Jamun or njaval isn’t exactly a fruit celebrated in Kerala, unlike in other parts of this diverse country. For those who have travelled from south India to Delhi in the summer, what will instantly come to mind are the tempting leaf- wrapped, purple portions of jamun and Bengal currant, two very identical fruits, sold by women vendors on train routes.
The Jamun Fest in Vazhachal, near Thrissur, Kerala, is in its second year, and was conceived as part of an effort to give a creative twist to the dependency of indigenous communities on the forest. Just like honey, resin, nellikai and a bunch of other wild things, njaval is an important non-timber forest product (NTFP). The seeds of Njaval are sought after in the Ayurvedic industry, and the berries are considered a ‘super fruit’ with an endless list of nutritional benefits.
There is a story behind the festival. In the Chalakudy river basin, the Kadar people were granted community forest rights only a couple of years ago. Like in all aspirational societies, there is a tendency among young people to explore towns and cities for job opportunities. This might mean alienation from the healing aspects of a home in the wilderness.
So, the livelihoods team at the River Research Centre works hand-in-hand with the Forest Development Agency on product diversification and value addition of non-conventional NTFPs, and craft development based on reed bamboo. They do so in the hope that securing the incomes of local people can ensure conservation of natural resources. Without community participation, conservation has seen little success.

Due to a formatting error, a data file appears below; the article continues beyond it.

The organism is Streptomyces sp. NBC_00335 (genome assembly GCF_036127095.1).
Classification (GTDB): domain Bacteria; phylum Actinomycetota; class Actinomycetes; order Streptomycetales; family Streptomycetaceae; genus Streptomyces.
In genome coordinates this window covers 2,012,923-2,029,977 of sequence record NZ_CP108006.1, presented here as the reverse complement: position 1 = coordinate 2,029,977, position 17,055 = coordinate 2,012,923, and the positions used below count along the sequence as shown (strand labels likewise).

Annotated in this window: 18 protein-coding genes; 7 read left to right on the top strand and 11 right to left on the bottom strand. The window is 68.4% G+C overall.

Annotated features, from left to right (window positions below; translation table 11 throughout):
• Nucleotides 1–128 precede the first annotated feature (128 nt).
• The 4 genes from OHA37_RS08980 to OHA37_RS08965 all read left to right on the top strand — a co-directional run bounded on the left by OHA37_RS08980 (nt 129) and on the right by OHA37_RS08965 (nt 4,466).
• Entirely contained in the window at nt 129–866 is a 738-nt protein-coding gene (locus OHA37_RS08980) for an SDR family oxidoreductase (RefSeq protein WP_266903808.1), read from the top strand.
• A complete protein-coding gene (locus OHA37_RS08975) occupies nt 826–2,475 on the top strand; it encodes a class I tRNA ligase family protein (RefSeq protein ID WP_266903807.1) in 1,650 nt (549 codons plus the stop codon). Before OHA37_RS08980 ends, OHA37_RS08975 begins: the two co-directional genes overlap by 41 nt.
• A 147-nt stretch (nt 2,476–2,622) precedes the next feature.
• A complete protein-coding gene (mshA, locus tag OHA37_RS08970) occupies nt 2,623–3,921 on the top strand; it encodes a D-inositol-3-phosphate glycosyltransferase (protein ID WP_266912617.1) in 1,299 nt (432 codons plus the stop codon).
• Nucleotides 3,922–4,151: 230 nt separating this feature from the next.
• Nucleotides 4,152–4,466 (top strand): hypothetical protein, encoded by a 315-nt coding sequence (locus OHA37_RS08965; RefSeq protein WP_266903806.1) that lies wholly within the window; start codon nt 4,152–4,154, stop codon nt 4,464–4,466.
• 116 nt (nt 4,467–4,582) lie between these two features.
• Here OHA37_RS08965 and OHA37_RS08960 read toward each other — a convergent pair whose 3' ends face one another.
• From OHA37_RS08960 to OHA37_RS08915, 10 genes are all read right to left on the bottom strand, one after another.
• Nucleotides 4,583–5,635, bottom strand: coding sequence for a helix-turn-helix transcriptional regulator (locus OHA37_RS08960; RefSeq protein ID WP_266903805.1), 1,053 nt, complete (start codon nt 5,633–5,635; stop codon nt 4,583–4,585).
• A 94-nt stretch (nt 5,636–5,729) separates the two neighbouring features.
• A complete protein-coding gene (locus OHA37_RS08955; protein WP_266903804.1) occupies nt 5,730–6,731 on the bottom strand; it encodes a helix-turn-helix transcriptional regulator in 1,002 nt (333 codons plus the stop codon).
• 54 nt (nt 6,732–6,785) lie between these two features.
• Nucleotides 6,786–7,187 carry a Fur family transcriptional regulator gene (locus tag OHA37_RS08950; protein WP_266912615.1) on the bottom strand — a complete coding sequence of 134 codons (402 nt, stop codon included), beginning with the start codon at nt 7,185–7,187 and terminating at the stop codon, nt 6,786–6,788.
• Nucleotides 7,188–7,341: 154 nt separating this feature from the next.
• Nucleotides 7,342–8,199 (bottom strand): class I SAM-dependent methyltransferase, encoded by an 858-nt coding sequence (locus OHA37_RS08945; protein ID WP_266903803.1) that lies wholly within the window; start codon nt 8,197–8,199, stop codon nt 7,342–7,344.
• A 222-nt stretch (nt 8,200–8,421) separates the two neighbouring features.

To cut the long story short, the scorching heat of May and the timing of wild Jamun fruiting in the Vazhachal forests just meant that the purple harvest could be shared with wide-eyed city dwellers.
The venue had taken some preparation. It had rained incessantly and young Kadar boys had to climb the slippery branches of njaval trees the previous day.
Two women, who are otherwise employed by the Vana Samrakshana Samiti, spent a few hours readying the dense, sugary concentrate of njaval pulp. Three others set up the stall and cleaned up the slim glasses (mind you, not disposable cups), and arranged the handmade bamboo straws. A bright informative poster was hungon the mango tree beside them.
The summer vacations are underway, and there is a sea of visitors at the Vazhachal waterfall. A tangy drink, with a dash of lime, left every customer with a beaming smile. It was as if the heat and languor of the day had instantly fizzled away with one glass of the magical jamun sherbet.
PS: If you are planning a drive up from Chalakudy to Valparai in the coming week, it might be worth stopping by for another entrée at the juicy celebrations at Vazhachal — an aam panna (raw mango juice) sales event on May 26 and 27.